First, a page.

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Date: 22 December 2011

ESMA/2011/457

PRESS RELEASE
ESMA outlines future automated trading regime for trading platforms,
investment firms and competent authorities
ESMA today published its final report on guidelines on systems and controls in a
n automated trading
environment for trading platforms, investment firms and competent authorities (E
SMA/2011/456). In
issuing these guidelines, ESMA rolls out a comprehensive regime governing the op
eration of electronic
trading systems by a regulated market, a multilateral trading facility (MTF) or
investment firms. The
guidelines cover trading in an automated environment of any financial instrument
s, as defined in the
Market in Financial Instruments Directive (MiFID).
In accordance with Article 16(3) of the ESMA Regulation, national competent auth
orities and financial
market participants must make every effort to comply with guidelines and recomme
ndations. The
guidelines will become effective by 1 May 2012.

Steven Maijoor, ESMA Chair, said that:

The publication of today s guidelines is an important step towards improving the ov


ersight of automated trading. ESMA is committed to ensure that technological innovation does no
t pose a risk to the
orderly functioning of the markets and will continue to monitor closely the deve
lopments in financial
markets, including those which could impact on the resilience of market infrastr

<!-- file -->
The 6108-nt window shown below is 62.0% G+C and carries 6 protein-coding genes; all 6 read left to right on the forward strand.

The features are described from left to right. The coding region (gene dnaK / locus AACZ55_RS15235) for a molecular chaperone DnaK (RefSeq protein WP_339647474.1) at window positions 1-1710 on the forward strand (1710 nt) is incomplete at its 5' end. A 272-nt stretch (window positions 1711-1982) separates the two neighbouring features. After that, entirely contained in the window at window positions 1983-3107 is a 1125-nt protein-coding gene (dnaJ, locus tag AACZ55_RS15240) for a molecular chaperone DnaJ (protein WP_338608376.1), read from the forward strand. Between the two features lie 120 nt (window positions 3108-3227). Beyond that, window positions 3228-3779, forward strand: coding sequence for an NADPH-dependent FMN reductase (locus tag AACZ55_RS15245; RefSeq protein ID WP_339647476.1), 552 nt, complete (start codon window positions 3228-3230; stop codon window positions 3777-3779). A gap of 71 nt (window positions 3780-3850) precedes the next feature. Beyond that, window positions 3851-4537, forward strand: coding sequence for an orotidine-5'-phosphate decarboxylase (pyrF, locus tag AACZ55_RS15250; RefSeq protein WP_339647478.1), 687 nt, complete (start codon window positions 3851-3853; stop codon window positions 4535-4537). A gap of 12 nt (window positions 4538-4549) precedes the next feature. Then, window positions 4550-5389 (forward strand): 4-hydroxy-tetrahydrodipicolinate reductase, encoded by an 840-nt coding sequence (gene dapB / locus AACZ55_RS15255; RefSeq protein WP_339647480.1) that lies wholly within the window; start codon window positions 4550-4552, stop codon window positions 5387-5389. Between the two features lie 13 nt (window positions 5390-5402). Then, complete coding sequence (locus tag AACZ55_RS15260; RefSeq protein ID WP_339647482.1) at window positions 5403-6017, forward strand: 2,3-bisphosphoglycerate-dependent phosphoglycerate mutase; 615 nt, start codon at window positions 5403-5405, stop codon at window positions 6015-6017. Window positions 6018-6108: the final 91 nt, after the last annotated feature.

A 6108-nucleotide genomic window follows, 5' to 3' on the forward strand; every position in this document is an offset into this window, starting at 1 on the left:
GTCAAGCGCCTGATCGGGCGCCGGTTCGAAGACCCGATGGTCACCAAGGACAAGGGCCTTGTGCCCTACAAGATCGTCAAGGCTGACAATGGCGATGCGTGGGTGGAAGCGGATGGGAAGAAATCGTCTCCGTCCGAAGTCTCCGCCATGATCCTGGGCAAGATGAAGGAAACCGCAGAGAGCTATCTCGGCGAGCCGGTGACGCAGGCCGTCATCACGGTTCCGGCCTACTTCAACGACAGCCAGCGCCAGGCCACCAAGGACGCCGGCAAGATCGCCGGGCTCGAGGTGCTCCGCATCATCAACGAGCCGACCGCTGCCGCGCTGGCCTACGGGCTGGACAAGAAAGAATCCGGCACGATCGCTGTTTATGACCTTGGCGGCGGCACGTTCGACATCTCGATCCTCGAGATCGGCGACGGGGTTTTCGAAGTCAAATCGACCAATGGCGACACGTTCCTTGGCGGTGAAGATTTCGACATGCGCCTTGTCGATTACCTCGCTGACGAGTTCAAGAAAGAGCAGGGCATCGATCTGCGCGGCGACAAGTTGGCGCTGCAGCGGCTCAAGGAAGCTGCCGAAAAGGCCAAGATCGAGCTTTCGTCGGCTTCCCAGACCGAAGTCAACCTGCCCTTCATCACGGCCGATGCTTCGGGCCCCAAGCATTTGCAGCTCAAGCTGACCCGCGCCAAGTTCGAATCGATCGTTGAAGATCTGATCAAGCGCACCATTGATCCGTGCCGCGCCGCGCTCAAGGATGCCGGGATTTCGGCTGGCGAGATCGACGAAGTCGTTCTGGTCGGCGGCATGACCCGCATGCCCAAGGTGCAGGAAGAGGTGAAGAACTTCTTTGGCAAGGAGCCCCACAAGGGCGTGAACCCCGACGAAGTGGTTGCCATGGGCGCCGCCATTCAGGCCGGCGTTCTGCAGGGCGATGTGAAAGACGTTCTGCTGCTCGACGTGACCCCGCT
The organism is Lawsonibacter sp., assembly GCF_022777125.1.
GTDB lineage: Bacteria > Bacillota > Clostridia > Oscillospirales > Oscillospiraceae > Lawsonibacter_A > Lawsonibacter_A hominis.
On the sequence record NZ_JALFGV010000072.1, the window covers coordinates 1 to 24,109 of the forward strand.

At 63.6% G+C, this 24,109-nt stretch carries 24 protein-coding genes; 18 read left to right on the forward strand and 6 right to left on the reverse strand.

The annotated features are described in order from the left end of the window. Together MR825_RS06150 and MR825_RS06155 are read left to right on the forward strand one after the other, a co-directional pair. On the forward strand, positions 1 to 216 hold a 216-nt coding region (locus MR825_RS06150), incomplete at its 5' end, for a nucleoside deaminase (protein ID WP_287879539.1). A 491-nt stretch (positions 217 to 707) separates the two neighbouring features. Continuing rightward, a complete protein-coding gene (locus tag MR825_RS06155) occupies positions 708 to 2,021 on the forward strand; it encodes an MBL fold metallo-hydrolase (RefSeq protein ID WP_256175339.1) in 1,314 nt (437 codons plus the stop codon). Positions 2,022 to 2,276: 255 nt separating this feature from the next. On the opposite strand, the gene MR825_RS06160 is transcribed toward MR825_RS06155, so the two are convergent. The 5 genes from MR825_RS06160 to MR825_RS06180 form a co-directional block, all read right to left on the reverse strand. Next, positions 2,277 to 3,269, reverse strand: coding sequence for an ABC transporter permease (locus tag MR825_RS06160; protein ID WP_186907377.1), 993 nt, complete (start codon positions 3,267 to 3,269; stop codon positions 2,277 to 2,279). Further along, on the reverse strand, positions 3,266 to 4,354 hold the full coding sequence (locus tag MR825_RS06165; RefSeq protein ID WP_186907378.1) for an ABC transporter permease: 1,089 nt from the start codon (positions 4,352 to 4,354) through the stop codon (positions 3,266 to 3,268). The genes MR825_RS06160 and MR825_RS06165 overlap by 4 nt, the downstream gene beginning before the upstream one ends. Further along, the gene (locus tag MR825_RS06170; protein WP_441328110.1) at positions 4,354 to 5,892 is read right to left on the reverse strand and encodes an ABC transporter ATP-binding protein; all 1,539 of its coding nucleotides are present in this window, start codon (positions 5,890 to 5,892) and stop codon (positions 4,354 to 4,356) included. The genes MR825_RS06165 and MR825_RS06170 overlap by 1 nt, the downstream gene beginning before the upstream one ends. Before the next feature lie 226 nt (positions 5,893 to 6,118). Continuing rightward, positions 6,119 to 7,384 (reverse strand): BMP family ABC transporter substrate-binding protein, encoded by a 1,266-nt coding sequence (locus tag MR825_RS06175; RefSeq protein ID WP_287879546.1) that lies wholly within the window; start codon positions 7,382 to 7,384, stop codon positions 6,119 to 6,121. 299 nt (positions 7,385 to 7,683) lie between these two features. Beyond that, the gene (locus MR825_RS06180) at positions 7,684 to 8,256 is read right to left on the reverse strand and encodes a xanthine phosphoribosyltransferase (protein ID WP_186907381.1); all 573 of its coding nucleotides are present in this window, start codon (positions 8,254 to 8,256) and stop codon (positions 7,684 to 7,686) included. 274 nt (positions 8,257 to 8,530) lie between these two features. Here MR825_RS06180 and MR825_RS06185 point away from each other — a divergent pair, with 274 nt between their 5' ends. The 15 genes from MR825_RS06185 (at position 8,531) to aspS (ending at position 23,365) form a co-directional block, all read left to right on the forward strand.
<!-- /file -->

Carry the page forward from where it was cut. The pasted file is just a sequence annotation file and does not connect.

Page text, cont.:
uctures. These guidelines
will help contributing to the stability and robustness of European electronic tr
ading systems, which is
why ESMA implements these guidelines now without waiting for the completion of t
he MiFID review. In
doing so, ESMA advances in establishing consistent, efficient and effective supe
rvisory practices in this
important area of European regulation .

Regulated markets and MTFs must have proper arrangements in place

Maintaining the orderly functioning of the markets is one of the aims in definin
g rules for algorithmic
trading. ESMA s guidelines therefore indicate that regulated markets and MTFs shou

ld have arrangements
in place to that end. These arrangements should include:
.
adequate pre-trade controls, such as the possibility to limit the number of orde
rs which each member/participant or user can send to the trading platform; and
.
conformance tests to ensure that members/participants or users IT systems are comp
atible with
the trading platforms electronic trading systems; and
.
automatic and discretionary mechanisms to constrain trading or to halt trading i
n response to
significant variations in price to prevent trading becoming disorderly; and
.
undertaking adequate due diligence of the member/participant or user before acce
pting their market access and the ability to check their respective controls and arrangements a
fterwards; and
.
clear organisational requirements for members who are not regulated entities; an
d

.
rules and procedures designed to prevent, identify and report instances of possi
ble market
abuse and market manipulation that are proportionate to the nature, size and sca
le of the business done through the trading platform.
Organisational requirement for investment firms

Investment firms using algorithms, according to the ESMA guidelines must also ha
ve organisational
arrangements to maintain fair and orderly trading. This includes: